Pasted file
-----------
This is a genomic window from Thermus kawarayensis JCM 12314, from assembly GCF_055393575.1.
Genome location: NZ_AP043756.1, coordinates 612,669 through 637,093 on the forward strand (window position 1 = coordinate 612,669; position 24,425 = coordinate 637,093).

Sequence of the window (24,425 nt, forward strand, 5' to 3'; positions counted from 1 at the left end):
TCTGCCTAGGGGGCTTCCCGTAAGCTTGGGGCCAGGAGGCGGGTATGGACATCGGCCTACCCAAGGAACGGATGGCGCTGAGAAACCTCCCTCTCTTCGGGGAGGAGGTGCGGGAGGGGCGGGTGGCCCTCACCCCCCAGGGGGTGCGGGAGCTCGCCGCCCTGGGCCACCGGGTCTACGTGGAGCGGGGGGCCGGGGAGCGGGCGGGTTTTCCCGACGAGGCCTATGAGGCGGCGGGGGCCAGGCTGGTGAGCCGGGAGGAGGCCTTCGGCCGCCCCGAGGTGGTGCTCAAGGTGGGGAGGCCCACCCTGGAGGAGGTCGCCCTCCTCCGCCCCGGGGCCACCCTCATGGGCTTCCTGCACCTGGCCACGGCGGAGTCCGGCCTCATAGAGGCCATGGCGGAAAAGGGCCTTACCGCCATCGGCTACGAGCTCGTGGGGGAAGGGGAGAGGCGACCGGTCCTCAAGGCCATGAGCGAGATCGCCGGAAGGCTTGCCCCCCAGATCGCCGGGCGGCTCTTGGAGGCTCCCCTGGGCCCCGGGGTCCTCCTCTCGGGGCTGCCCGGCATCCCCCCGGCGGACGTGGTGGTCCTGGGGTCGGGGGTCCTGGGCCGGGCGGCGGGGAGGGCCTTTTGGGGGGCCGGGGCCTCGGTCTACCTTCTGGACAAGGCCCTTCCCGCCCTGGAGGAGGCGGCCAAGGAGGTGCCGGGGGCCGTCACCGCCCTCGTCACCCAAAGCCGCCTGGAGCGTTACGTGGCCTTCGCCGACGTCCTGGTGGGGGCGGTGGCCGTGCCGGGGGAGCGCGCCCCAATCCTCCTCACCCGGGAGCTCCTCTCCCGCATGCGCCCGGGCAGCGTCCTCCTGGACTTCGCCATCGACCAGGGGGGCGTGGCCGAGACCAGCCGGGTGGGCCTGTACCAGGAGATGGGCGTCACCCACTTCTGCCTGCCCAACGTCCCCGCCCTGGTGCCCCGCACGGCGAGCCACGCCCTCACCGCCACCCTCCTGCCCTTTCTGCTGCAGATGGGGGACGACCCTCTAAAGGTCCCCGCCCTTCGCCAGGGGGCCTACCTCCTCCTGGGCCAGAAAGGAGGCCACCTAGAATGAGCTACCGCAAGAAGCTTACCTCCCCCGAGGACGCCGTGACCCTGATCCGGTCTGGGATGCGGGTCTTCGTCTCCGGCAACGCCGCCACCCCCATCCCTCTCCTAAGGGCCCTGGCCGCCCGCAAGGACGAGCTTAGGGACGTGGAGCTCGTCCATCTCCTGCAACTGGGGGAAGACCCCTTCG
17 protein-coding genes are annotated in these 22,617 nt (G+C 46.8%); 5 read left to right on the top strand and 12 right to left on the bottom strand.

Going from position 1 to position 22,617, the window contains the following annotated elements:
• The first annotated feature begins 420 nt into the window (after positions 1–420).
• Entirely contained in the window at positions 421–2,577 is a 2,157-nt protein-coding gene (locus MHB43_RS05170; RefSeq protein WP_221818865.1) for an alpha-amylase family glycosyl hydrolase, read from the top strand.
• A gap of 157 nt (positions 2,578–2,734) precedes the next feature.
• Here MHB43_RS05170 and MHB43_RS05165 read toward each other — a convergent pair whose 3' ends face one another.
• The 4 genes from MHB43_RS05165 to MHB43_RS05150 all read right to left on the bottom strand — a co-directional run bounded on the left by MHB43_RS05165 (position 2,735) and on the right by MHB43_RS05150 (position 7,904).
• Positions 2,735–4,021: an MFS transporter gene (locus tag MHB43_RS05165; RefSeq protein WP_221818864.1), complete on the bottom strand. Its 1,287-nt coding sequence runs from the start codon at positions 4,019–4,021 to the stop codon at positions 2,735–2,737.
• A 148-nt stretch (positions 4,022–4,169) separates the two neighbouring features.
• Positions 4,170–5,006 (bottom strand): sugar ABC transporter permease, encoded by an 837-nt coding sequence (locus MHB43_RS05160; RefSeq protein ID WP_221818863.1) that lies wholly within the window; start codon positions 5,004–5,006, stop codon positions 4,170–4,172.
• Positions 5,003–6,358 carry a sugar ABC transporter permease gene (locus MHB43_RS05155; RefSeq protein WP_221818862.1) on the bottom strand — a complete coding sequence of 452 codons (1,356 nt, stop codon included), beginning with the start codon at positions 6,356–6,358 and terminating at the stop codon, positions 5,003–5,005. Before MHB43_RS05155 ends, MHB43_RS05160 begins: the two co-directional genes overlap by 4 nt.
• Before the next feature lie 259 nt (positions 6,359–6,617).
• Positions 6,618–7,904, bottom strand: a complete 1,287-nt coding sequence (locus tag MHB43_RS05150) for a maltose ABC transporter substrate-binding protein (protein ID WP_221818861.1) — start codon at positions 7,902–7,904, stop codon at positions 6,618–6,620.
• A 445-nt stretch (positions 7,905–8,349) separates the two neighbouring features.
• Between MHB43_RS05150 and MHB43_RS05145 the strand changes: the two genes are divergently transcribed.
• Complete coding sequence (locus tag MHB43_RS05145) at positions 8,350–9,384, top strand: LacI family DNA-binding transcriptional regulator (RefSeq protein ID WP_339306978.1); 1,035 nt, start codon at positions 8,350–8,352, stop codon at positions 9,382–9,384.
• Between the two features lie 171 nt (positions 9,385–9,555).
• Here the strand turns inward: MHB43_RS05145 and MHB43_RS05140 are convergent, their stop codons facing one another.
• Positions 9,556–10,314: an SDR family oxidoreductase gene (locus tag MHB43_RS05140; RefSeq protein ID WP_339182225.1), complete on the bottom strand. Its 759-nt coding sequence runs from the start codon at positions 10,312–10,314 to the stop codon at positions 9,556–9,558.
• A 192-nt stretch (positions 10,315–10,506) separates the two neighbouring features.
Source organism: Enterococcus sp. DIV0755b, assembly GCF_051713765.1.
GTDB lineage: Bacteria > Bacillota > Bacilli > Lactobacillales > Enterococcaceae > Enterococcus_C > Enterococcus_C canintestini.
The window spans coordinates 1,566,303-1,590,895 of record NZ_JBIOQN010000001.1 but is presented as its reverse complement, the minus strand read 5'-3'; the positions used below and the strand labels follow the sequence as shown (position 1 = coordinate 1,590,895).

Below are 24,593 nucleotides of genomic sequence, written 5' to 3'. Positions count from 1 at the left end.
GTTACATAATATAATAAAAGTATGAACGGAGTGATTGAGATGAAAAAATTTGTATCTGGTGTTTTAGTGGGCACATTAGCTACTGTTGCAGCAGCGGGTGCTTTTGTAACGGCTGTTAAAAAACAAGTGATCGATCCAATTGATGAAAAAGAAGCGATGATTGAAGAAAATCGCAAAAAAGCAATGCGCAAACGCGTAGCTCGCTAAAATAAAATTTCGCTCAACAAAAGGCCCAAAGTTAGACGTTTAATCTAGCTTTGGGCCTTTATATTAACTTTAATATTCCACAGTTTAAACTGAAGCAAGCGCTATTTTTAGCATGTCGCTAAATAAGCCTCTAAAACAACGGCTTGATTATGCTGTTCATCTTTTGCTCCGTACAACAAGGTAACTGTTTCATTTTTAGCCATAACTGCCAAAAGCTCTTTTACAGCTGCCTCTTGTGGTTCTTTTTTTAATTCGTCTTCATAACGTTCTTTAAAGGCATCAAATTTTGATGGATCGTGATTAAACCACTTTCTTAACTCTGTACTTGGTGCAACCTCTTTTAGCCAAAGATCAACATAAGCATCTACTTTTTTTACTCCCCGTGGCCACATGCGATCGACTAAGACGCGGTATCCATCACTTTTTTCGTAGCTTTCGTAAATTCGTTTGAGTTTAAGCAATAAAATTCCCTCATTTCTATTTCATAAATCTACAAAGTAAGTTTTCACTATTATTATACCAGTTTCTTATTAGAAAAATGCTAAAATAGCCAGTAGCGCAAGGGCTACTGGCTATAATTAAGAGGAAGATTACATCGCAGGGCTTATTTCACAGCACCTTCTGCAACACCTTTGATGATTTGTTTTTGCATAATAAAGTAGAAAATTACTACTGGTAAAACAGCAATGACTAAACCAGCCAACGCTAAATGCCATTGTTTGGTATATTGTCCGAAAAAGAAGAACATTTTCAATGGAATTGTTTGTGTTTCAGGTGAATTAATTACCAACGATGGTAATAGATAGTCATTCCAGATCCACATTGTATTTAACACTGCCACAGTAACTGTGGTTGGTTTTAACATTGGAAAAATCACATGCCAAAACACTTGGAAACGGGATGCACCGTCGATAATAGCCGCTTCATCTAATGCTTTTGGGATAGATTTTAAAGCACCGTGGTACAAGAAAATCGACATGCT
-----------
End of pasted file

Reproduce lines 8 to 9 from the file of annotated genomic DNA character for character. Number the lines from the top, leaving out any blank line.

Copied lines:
• Entirely contained in the window at positions 421–2,577 is a 2,157-nt protein-coding gene (locus MHB43_RS05170; RefSeq protein WP_221818865.1) for an alpha-amylase family glycosyl hydrolase, read from the top strand.
• A gap of 157 nt (positions 2,578–2,734) precedes the next feature.